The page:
The Washington Post

Vegan Eggnog Cookies

Vegan Eggnog Cookies 40.000

Scott Suchman for The Washington Post; food styling by Lisa Cherkasky for The Washington Post

Holiday Cookies 2021 Dec 1, 2021

These cookies from Jessica Hylton Leckie of the Jessica in the Kitchen blog could become your new go-to holiday cookies for their melt-in-your-mouth satisfaction. The cookies are flavored with a vegan eggnog — sans the egg — and drizzled with a vegan nog icing. You'll have about a cup of extra vegan eggnog for sipping.

Active time: 30 mins; Total time: 1 hour 20 mins, plus at least 8 hours for soaking cashews

Make Ahead: The cashews for the vegan eggnog must be soaked overnight. The dough can be refrigerated for up to 2 days; let sit on the counter for about 30 minutes before forming into balls for baking. The dough balls can also be frozen on a baking sheet before being packed in an airtight container or zip-top bag and frozen for up to 1 month; if baking from frozen, increase the bake time for at least 3 minutes. The glaze can be refrigerated for up to 2 days.

Storage Notes: The glazed cookies can be stored in an airtight container at room temperature for up to 3 days, or frozen for up to 1 month. The vegan eggnog can be refrigerated for up to 3 days.

40 cookies

When you scale a recipe, keep in mind that cooking times and temperatures, pan sizes and seasonings may be affected, so adjust accordingly. Also, amounts listed in the directions will not reflect the changes made to ingredient amounts.

Tested size: 40 cookies

  • For the vegan eggnog
  • 1/4 cup (40 grams) raw cashews
  • 1 1/2 cups (360 milliliters) almond milk or another plant-based milk
  • 1/3 cup (66 grams) cane sugar (may substitute packed light brown sugar)
  • 1/2 teaspoon ground cinnamon
  • 1 teaspoon pumpkin pie spice
  • 1/4 teaspoon vanilla extract
  • Pinch fine sea or table salt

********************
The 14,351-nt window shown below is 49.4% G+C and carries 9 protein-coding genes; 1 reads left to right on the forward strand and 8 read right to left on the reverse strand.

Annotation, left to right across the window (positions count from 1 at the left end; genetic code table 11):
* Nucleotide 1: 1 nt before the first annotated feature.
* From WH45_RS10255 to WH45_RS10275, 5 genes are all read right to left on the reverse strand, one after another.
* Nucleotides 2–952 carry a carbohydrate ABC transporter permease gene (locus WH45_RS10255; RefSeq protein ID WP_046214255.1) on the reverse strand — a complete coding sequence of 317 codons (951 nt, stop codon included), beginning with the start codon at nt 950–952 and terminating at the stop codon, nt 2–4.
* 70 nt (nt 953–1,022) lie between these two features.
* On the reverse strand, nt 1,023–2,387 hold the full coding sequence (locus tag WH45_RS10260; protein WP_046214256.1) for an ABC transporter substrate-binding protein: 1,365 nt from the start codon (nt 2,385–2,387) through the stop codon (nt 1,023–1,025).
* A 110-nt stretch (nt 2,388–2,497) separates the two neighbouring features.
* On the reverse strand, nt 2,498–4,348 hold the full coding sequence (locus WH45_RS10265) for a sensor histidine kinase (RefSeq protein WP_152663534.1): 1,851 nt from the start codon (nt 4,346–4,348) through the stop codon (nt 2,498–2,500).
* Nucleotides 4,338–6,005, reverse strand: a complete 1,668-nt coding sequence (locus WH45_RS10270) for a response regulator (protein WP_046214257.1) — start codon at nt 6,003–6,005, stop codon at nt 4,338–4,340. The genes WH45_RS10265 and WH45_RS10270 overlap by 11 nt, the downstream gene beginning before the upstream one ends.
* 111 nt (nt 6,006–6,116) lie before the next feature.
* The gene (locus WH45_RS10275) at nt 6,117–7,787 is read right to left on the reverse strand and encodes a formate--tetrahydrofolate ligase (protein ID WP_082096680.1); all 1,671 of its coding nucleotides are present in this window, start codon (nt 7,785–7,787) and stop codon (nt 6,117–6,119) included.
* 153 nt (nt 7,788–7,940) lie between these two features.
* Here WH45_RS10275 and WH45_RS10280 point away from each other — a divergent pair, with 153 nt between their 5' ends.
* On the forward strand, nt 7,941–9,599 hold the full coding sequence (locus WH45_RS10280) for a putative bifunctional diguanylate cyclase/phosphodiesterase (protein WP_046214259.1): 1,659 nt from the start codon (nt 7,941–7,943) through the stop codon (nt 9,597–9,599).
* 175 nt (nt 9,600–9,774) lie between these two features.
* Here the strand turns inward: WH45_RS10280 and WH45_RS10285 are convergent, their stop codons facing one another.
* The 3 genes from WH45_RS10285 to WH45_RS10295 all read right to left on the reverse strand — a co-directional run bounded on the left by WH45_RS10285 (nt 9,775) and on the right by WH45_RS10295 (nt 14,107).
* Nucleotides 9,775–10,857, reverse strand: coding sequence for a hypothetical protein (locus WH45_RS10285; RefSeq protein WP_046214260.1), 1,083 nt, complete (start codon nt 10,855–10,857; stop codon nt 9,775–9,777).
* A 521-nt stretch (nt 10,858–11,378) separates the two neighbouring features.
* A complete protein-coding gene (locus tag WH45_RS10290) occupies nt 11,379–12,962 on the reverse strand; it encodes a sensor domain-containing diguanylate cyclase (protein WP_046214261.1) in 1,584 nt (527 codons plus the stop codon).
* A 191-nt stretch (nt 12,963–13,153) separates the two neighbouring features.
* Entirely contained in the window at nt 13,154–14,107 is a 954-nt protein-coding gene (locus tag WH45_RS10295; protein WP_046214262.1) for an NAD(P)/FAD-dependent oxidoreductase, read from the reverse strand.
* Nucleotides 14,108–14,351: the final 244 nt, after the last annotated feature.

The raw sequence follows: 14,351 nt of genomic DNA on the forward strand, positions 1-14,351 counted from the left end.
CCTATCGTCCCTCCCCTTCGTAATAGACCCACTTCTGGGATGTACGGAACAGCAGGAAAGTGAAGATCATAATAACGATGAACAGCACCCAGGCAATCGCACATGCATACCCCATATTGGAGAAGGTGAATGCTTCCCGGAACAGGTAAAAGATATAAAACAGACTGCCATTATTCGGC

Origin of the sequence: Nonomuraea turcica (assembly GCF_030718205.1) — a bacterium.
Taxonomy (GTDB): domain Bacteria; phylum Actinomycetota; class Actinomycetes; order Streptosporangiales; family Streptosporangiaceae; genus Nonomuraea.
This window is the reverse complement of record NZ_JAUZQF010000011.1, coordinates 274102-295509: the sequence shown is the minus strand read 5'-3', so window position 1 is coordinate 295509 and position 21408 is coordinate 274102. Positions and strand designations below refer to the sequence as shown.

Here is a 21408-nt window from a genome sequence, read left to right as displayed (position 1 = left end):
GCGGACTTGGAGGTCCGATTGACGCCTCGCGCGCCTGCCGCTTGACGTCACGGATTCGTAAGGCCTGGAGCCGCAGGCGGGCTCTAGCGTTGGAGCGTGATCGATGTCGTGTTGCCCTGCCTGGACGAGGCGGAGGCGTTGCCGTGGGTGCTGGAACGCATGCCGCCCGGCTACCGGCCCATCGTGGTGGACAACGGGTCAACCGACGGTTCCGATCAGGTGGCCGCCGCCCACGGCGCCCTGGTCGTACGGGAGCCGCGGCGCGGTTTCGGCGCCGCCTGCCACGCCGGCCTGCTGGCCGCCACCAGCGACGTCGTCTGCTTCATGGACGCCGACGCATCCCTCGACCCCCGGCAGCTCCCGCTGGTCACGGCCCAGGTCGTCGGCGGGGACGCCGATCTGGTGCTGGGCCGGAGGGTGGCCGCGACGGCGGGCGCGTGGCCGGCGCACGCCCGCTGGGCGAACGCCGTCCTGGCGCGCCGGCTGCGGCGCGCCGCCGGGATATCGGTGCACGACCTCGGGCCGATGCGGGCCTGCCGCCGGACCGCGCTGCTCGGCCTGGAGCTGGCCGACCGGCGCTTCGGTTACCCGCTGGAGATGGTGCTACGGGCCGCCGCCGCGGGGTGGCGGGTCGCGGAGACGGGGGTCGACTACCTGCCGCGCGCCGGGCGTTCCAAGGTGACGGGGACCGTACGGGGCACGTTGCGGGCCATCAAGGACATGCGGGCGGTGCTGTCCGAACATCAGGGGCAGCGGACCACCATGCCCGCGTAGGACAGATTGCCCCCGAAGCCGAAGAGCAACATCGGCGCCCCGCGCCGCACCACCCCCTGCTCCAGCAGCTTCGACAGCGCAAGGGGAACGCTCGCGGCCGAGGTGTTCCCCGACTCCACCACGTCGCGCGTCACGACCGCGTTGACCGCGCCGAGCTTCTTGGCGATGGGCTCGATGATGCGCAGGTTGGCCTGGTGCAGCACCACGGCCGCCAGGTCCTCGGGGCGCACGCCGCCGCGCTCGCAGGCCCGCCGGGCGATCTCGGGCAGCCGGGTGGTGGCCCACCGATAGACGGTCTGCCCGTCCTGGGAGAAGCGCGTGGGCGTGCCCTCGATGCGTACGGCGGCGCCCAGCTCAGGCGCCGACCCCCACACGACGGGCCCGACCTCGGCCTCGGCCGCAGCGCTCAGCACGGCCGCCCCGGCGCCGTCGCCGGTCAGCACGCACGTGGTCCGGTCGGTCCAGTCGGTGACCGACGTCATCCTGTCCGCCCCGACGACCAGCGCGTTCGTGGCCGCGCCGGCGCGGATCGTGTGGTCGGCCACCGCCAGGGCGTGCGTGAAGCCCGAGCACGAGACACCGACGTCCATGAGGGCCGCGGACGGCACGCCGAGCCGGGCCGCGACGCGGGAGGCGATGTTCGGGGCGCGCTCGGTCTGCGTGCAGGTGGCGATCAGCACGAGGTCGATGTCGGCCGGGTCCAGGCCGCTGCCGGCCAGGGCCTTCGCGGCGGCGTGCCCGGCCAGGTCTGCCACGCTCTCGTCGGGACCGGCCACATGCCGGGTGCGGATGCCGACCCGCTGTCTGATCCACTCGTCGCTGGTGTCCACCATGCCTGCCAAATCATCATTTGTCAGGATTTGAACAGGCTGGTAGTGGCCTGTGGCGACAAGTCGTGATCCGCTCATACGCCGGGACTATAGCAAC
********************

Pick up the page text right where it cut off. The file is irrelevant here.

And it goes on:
• For the cookies
  • 1/2 cup (120 milliliters) vegan eggnog (from above)
  • 2 tablespoons flaxseed meal
  • Generous 3 cups (390 grams) all-purpose flour
  • 1 1/2 teaspoons baking powder
  • 1/2 teaspoon ground cinnamon
  • 1/2 teaspoon freshly grated nutmeg
  • 1/2 teaspoon fine sea or table salt
  • 1 cup (200 grams) cane sugar (may substitute light brown sugar or granulated sugar)
  • 16 tablespoons (2 sticks/226 grams) vegan butter, softened
  • 1 teaspoon vanilla extract
  • For the glaze
  • 1 cup (125 grams) confectioners' sugar, plus more as needed
  • 2 tablespoons vegan eggnog (from above), plus more as needed (see VARIATION)
  • Freshly grated nutmeg, for decoration (optional)


Make the vegan eggnog: Place the cashews in a small bowl, cover with water and let soak for at least 8 hours or overnight. The next day, rinse and drain.

In the pitcher of a blender, preferably a high-powered model such as a Vitamix, combine the soaked cashews, almond milk, cane sugar or light brown sugar, cinnamon, pumpkin pie spice, vanilla extract and salt. Blend until completely smooth and thoroughly combined, at least 3 minutes. The cashews should meld seamlessly into the eggnog, but you may have some particles left behind, depending on the strength of your blender. If so, you can pass it through a fine-mesh strainer to remove them (this is more important for the glaze than the cookies). You should get a generous 1 1/2 cups (360 milliliters).

In a small bowl, whisk together 1/2 cup (120 milliliters) of the vegan eggnog and the flaxseed meal, and let stand for at least 10 minutes to thicken. In a medium bowl, whisk together the flour, baking powder, cinnamon, nutmeg and salt.